Who doesn’t love the smell of coffee, chocolate and peppermint together? After deciding on trying a soap with coffee, I thought about what goes well with coffee and the rest is history. I used the SoapCalc Lye Calculator to figure out my oil percentages and amounts, and my amounts for lye and water. For more information about this process visit my first post on soap making Lavender Rosemary Soap. The only difference is I used brewed coffee instead of water for the liquid in this recipe.
This soap takes a little bit of pre-planning. The coffee has to be made, cooled, and then frozen in cubes before mixing the soap. I wanted to make a really strong coffee and so I used a ratio of 1:2 coffee to water. So to 1 cup of coffee grounds I added 2 cups of boiling water and brewed it in a french press. I let it cool, and then strained out the coffee and measured the amount I needed for my recipe. Then I froze it into cubes in an ice cube tray.
Once my coffee was frozen and ready to go I measured out my oils and let them slowly melt.
The reason for freezing the coffee is the same reason why I didn’t want to mix buttermilk and lye together (when making calendula buttermilk soap). The lye reacts with the liquid and creates a lot of heat. If I didn’t cool down the coffee first, the lye would have caused it to burn and smell bad.
While the oils were melting, I dumped my frozen coffee cubes in the pitcher.
Measured out my lye.
Then I poured in the lye and watched the coffee ice cubes melt as the lye reacted with the coffee. So neat!!
Then I measured out my additional ingredients. I used 1 teaspoon of cocoa powder and 1 tablespoon of coffee grounds to mix into my soap. I also measured out my peppermint essential oil.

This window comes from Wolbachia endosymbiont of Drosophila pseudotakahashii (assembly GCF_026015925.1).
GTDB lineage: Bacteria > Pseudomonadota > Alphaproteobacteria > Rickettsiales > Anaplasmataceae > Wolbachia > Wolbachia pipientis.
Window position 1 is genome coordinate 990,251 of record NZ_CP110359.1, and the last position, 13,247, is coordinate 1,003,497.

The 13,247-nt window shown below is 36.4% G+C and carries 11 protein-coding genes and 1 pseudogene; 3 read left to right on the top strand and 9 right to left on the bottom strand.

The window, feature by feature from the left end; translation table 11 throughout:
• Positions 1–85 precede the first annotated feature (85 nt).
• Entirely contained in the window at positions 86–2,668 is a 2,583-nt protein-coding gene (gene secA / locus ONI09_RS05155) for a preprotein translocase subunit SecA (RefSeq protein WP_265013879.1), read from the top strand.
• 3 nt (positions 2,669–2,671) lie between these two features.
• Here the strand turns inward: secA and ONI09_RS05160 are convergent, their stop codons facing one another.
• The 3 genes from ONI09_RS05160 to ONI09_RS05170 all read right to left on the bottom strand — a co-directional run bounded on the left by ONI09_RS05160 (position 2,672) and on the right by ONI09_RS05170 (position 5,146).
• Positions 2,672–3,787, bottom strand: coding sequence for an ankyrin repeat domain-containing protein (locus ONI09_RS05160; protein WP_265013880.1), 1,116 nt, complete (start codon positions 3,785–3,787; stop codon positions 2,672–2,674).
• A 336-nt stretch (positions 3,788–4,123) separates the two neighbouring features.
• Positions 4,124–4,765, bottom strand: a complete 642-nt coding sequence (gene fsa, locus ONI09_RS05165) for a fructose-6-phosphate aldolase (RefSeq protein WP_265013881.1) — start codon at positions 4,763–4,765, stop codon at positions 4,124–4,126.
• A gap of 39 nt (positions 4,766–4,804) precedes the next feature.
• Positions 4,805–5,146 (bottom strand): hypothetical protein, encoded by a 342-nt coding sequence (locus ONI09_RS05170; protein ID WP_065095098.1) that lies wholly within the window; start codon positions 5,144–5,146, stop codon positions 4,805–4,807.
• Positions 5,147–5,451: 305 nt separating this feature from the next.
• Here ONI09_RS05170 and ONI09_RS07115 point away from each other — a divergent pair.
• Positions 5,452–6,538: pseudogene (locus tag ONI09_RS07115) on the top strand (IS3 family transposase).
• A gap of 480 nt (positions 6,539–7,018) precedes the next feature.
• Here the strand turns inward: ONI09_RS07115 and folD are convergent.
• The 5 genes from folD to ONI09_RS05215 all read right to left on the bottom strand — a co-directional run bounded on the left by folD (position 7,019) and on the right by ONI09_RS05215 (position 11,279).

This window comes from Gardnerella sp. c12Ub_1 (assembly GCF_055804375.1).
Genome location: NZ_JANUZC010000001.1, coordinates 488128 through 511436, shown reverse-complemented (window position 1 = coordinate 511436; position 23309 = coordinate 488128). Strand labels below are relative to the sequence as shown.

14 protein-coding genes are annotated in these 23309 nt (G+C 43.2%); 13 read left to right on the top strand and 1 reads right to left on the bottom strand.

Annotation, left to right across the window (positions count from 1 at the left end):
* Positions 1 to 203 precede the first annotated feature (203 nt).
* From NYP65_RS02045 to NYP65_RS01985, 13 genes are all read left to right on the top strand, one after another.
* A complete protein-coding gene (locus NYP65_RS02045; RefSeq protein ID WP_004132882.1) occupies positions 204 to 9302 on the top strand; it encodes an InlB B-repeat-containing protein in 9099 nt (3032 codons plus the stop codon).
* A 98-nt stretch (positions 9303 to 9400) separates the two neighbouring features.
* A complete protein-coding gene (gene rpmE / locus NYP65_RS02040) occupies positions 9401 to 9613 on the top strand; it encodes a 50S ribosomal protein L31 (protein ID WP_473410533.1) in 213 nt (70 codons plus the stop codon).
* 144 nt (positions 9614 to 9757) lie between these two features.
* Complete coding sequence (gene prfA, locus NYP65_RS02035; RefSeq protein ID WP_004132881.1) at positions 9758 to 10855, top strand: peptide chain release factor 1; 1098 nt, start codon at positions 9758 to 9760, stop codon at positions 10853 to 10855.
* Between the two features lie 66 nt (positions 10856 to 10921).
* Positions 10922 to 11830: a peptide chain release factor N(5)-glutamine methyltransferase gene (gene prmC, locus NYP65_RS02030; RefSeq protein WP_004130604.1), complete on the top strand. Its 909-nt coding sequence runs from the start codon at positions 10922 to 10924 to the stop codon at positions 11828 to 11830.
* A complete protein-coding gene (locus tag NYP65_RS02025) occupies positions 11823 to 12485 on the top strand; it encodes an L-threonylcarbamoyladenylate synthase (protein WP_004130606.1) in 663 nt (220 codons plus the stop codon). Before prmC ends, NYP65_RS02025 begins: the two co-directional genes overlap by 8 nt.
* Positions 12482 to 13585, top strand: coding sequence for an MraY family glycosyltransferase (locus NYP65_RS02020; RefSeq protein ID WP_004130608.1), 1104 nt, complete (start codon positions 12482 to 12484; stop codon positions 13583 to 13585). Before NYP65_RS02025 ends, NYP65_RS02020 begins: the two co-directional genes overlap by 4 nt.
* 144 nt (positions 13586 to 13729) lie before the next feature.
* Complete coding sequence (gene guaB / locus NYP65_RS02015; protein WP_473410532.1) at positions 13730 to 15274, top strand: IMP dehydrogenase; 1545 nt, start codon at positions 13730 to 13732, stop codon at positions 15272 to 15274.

I must have gotten tired of taking pictures at that point because I don’t have any pictures of blending the soap, adding in the ingredients, or pouring it into the mold. Sorry about that. It was probably late and I was frustrated because my parchment paper didn’t line up on on the inside and some of the soap leaked out into the soap mold.
Regardless of what happened that evening, eventually the soap made it into the mold and hardened for 24 hours. Pringles cans work great as a soap mold by the way.
Even though some of the soap leaked out, I only lost a little and it was easy to cut the pringles can to free the soap. It always works out in the end :). Then I just had to slice it into rounds and let it cure for 4 weeks.
I kept one bar for myself and I really like how it smells. It also lathers really well. Yay for lots of bubbles!
I am sure I will be making this one again soon. It is great used as a hand soap in the kitchen because it gets rid of onion or garlic smells on the hands after cooking and the exfoliation from the coffee grounds is a treat for wrinkly hands from washing too many dishes :).
Peppermint Mocha Soap
40% Coconut Oil
28% Olive Oil
7% Castor Oil
Strong Coffee (brewed in a ratio of 1 part coffee ground to 2 part water)
Add-ins for 16 oz of oils (scale up as needed based on oil amount in recipe):
1 tsp dark cocoa powder
1 tablespoon leftover coffee grounds from brewing the coffee
10 g peppermint essential oil
Run oil amounts through Soapcalc to figure out your final amounts of lye, water and oils. Brew coffee, let it cool, measure it out and freeze it.
Measure out your lye and add it to your frozen coffee. In a heavy bottom pan or pot measure out your oils and melt them over low heat. Measure out your fragrances and any other additives. Once your lye-coffee mixture and oils are about the same temperature add them together and blend with an immersion blender until they reach a light trace. Add in cocoa powder, coffee grounds and peppermint essential oil and blend some more with the immersion blender until everything is incorporated really well. Then pour into mold.
Let it sit for 24 hours. Then unmold, cut and let cure for 4-6 weeks.